Style: Sludge Metal
Release Date: 14 Jun 2019
Sites: Bandcamp | Facebook
I realised a couple of days ago that my next pair of reviews would reach a milestone: two hundred since the beginning of the year. I felt that ought to warrant something special to celebrate but nothing I listened to really fit the bill. I found good stuff, much of which I'll be reviewing in the days to come but nothing that really stood out as special. Until this.
Amygdala is the debut album from a sludge metal band based in Milan, Italy, who released a couple of others under an earlier name, My Home on Trees. On their Facebook page, there's a note that, after seven years under that name, they "have started a new journey, made of fires in the night, a dark road enlightened by flames."
That's an evocative way to describe a serious enough change in approach to warrant a name change, but it gets more and more appropriate as this album progresses. By the time it reached Nightmares, I found myself on that road. I may or may not also have been on fire. Certainly I was hooked.
Simply describing Burning Gloom as a sludge metal band isn't enough. Sure, that's much of what they do, but they don't sound like anyone else I could conjure up. The production is part of that. It puts Marco Bertucci's guitar well and truly up front so that the vocals of Laura Mancini have to battle for dominance. It sounds like the band performed the entire album live in a band member's garage and someone recorded it on a Walkman. Yeah, the mix is hardly optimal but it makes the band sound incredibly urgent.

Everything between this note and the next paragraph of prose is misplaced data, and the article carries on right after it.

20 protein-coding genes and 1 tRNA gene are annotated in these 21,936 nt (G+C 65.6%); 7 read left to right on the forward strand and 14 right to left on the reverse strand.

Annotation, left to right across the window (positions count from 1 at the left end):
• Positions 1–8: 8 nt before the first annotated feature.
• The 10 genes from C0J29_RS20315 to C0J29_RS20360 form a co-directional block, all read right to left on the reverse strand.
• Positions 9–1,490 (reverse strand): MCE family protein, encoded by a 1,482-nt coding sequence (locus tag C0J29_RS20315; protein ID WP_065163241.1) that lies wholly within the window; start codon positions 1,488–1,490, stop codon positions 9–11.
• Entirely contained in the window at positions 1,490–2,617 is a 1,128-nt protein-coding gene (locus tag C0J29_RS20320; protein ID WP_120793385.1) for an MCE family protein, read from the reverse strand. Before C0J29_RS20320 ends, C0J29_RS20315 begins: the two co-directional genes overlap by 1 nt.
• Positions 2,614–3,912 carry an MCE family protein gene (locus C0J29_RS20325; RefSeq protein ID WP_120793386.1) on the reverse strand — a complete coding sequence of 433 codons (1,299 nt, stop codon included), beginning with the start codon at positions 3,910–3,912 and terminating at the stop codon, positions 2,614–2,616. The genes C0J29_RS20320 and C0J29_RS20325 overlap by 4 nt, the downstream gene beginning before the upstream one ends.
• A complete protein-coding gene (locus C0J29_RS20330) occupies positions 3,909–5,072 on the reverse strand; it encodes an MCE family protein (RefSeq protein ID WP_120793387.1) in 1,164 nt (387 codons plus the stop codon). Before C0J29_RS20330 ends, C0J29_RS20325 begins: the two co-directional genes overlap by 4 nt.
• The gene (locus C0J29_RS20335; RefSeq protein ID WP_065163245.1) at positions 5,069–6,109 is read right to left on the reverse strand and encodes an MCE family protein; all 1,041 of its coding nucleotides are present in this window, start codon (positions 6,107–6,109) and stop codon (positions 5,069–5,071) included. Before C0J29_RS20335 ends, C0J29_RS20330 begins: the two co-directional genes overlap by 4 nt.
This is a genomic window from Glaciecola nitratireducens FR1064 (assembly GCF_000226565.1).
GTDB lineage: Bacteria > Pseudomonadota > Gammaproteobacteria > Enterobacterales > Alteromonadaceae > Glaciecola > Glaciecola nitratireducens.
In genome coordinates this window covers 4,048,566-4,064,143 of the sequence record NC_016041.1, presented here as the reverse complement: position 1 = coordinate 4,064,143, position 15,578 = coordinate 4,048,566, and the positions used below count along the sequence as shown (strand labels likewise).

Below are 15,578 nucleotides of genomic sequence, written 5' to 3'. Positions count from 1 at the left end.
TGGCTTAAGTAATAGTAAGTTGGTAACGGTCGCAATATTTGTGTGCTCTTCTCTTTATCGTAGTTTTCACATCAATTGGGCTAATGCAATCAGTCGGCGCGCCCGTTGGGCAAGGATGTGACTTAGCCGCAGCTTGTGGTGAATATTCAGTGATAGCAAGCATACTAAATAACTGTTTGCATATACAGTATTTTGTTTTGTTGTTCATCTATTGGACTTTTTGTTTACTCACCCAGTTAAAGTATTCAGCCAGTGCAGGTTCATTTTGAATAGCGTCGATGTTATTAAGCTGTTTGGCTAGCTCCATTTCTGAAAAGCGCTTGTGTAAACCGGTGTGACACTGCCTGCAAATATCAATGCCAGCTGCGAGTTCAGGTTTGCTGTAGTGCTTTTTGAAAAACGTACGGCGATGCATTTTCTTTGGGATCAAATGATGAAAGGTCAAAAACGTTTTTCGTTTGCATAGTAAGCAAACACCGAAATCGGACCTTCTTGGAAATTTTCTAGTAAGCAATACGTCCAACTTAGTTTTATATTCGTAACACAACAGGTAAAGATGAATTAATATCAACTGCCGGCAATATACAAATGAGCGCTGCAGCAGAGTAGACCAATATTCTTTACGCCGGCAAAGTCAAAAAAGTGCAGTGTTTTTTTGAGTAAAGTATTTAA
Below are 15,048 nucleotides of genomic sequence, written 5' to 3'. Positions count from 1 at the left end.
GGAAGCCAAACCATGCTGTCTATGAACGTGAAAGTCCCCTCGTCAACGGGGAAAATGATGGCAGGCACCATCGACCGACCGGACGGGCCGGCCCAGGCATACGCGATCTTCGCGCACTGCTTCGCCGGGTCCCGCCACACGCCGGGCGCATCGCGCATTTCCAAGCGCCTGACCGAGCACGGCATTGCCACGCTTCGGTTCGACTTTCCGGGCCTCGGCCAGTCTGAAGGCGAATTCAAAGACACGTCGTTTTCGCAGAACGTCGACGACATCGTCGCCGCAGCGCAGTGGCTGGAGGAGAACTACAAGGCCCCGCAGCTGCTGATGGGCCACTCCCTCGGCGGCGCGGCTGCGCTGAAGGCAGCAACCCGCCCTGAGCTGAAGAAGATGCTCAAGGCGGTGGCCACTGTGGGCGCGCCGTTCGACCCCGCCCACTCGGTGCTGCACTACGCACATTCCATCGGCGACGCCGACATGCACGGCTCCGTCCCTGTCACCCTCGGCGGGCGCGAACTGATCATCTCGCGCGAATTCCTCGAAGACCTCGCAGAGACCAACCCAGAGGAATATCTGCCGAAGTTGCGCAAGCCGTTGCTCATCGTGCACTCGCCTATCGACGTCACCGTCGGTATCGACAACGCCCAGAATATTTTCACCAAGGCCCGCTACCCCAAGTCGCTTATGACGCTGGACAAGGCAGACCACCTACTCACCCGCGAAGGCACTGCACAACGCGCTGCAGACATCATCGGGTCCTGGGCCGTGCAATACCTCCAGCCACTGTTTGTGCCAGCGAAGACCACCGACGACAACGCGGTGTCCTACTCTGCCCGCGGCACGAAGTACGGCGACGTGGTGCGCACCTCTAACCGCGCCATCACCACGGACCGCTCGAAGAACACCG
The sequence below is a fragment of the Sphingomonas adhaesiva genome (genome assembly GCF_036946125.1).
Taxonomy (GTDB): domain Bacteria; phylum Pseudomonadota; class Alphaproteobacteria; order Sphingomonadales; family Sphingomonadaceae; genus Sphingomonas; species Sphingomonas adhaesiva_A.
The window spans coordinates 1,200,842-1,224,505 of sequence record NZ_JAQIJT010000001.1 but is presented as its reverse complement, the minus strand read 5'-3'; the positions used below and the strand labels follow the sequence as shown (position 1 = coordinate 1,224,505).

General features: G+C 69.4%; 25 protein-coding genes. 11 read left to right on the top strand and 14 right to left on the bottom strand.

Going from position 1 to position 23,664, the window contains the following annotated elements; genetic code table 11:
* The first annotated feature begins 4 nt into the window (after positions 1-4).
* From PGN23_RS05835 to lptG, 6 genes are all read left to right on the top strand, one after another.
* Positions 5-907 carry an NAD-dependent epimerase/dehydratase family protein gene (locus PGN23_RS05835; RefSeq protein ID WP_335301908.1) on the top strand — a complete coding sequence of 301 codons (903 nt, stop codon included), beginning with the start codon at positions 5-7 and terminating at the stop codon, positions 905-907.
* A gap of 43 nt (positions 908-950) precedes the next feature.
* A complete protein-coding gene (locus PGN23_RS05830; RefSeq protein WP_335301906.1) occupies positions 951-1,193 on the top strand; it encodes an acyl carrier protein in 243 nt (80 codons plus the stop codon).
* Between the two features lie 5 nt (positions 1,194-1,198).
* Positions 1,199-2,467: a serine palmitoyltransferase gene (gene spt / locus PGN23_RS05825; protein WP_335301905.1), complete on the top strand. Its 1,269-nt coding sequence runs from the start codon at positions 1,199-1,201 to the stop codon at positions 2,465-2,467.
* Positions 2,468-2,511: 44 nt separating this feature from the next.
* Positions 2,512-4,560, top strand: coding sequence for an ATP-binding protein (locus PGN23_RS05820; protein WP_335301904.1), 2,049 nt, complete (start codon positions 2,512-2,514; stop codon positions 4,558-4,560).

It also sounds like they're performing ritual ceremonies as much as music. Tracks like Eremite, Warden and Obsessive Compulsive Disorder feel like they might have the aim of conjuring someone or something up out of the ether. Nightmares sounds like they did that before the song started and whichever demons were called forth promptly joined in with the musicians and I don't just mean on backing vocals. That's Mona Miluski from High Fighter.
This ritual approach, as much the product of the often tribal drumming of Marcello Modica as Mancini's powerful and driven vocals, brings occult rock promptly to mind, whether Coven or one of the myriad inheritors to their sound. This music is often hypnotic. Occult rock has a lot of Black Sabbath in it, but that's notable separately here, especially on Beyond the Wall. It's also combined with a minimalistic Danzig vibe, which was surprising but welcome to hear. I'd say Tool, except the rhythms aren't as complex and this is ritual in nature.
Mancini is so confident in what she does and the band, especially Bertucci, are so in our face, that it sometimes feels like I'm not in my office with the album playing out of speakers; they're playing live inside my skull and they've transported it somewhere that I don't recognise. Sometimes, like on The Tower, especially the escalating second part, it feels like my skull is too small to cope.
While it's certainly not going to be for everyone, I found it impossible to ignore this album. It's the antithesis of background music. I'm an active listener but I rarely find myself trapped inside an album like this one and I rarely find myself assaulted by the silence that follows its end. This album is alive. It doesn't want to be over and the silence knows that and shivers. It remembers the crashing riffs on songs like Warden and wonders how safe it is and when it'll be noticed. That's what makes this special.